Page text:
Sharing and Disclosure of Information JD Supra Collects

Except as otherwise described in this privacy statement, JD Supra will not disclose personal information to any third party unless we believe that disclosure is necessary to: (1) comply with applicable laws; (2) respond to governmental inquiries or requests; (3) comply with valid legal process; (4) protect the rights, privacy, safety or property of JD Supra, users of the Service, Website visitors or the public; (5) permit us to pursue available remedies or limit the damages that we may sustain; and (6) enforce our Terms & Conditions of Use.

In the event there is a change in the corporate structure of JD Supra such as, but not limited to, merger, consolidation, sale, liquidation or transfer of substantial assets, JD Supra may, in its sole discretion, transfer, sell or assign information collected on and through the Service to one or more affiliated or unaffiliated third parties.

Links to Other Websites

This Website and the Service may contain links to other websites. The operator of such other websites may collect information about you, including through cookies or other technologies. If you are using the Service through the Website and link to another site, you will leave the Website and this Policy will not apply to your use of and activity on those other sites. We encourage you to read the legal notices posted on those sites, including their privacy policies. We shall have no responsibility or liability for your visitation to, and the data collection and use practices of, such other sites. This Policy applies solely to the information collected in connection with your use of this Website and does not apply to any practices conducted offline or in connection with any other websites.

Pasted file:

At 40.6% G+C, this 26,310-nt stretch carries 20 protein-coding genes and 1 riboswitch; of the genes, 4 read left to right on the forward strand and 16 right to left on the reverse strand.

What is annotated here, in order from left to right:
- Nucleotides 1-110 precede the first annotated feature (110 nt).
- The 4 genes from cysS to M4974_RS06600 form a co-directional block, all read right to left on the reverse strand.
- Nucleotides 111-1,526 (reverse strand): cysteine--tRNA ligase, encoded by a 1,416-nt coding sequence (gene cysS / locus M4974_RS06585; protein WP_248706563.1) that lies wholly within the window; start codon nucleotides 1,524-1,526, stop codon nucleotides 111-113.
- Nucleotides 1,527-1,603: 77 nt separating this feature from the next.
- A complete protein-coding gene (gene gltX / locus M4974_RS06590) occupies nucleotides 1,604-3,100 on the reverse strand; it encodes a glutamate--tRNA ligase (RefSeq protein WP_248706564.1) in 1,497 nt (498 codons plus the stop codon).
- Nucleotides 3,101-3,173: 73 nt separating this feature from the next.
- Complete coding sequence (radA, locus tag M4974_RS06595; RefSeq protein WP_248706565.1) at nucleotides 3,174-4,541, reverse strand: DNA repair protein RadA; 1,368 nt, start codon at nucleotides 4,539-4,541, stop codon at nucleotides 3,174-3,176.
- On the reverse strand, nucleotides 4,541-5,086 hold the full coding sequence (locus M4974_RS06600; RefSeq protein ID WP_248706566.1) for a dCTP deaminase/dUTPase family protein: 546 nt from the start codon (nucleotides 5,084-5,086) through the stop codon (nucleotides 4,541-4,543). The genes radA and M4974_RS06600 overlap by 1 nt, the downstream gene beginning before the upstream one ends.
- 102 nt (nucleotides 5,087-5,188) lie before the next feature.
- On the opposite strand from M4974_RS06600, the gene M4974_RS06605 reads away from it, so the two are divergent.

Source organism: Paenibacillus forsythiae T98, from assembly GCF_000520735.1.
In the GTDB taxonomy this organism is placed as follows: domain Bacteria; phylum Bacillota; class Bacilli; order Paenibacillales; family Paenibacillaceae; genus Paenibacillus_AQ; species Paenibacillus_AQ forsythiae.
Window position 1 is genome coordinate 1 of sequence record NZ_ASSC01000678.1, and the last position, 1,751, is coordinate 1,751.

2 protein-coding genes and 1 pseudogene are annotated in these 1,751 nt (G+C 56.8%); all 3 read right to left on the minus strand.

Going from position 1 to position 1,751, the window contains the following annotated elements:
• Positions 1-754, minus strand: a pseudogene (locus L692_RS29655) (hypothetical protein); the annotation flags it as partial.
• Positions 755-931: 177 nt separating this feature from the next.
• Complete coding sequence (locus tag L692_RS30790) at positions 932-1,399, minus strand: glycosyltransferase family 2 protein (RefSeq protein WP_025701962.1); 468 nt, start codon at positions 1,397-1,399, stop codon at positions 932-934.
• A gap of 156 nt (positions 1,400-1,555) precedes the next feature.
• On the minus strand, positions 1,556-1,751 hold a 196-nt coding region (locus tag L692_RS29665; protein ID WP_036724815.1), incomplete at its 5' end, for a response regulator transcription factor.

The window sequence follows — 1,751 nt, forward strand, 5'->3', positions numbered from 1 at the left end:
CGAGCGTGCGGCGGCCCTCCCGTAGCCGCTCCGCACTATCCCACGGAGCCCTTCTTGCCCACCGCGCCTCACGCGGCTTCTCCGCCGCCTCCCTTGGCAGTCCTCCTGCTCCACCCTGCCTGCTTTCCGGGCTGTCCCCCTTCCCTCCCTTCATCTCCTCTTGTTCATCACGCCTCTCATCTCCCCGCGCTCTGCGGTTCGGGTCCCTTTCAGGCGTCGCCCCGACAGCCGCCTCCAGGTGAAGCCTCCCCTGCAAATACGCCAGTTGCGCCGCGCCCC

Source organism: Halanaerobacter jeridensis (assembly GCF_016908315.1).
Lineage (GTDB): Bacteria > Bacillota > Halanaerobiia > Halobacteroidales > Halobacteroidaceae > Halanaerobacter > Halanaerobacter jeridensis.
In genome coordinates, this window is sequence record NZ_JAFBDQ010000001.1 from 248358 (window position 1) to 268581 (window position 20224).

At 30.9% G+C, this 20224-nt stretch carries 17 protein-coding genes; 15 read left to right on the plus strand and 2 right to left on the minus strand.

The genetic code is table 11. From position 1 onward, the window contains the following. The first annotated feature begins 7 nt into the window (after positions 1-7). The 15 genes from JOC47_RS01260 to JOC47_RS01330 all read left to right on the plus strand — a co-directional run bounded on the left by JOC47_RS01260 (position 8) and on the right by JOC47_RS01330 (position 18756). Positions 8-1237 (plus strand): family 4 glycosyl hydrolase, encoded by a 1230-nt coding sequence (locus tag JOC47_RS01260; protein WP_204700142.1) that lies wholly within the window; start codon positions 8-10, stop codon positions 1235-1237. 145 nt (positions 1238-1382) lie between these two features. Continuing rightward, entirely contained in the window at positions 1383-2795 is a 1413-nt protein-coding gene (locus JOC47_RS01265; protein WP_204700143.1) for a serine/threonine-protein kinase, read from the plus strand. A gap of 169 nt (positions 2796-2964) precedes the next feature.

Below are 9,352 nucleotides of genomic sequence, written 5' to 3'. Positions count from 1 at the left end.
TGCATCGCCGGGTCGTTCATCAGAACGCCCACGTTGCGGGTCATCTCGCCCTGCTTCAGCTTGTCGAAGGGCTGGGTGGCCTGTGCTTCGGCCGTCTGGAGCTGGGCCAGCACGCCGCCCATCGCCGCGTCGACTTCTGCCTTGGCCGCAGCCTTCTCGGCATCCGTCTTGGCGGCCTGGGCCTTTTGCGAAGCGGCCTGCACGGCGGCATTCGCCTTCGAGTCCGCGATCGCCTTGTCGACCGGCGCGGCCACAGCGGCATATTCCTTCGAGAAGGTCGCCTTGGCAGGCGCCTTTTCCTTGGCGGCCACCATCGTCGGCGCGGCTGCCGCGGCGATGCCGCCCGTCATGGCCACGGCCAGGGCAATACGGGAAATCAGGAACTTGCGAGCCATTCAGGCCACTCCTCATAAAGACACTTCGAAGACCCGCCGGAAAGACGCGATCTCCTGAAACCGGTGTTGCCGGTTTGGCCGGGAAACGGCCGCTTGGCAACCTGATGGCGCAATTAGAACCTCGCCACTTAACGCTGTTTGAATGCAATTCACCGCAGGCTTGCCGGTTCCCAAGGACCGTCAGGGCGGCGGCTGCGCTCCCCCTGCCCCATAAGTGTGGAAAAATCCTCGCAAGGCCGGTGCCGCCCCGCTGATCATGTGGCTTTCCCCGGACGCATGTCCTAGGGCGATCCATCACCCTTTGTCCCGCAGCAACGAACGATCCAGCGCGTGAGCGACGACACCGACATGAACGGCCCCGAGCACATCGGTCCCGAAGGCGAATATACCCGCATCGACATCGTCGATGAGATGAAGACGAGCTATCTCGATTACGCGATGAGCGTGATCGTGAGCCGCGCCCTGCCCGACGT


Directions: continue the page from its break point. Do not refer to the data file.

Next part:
Changes in Our Privacy Policy

We reserve the right to change this Policy at any time. Please refer to the date at the top of this page to determine when this Policy was last revised. Any changes to our privacy policy will become effective upon posting of the revised policy on the Website. By continuing to use the Service or Website following such changes, you will be deemed to have agreed to such changes. If you do not agree with the terms of this Policy, as it may be amended from time to time, in whole or part, please do not continue using the Service or the Website.

Contacting JD Supra

If you have any questions about this privacy statement, the practices of this site, your dealings with this Web site, or if you would like to change any of the information you have provided to us, please contact us at: info@jdsupra.com.

- hide
*With LinkedIn, you don't need to create a separate login to manage your free JD Supra account, and we can make suggestions based on your needs and interests. We will not post anything on LinkedIn in your name. Or, sign up using your email address.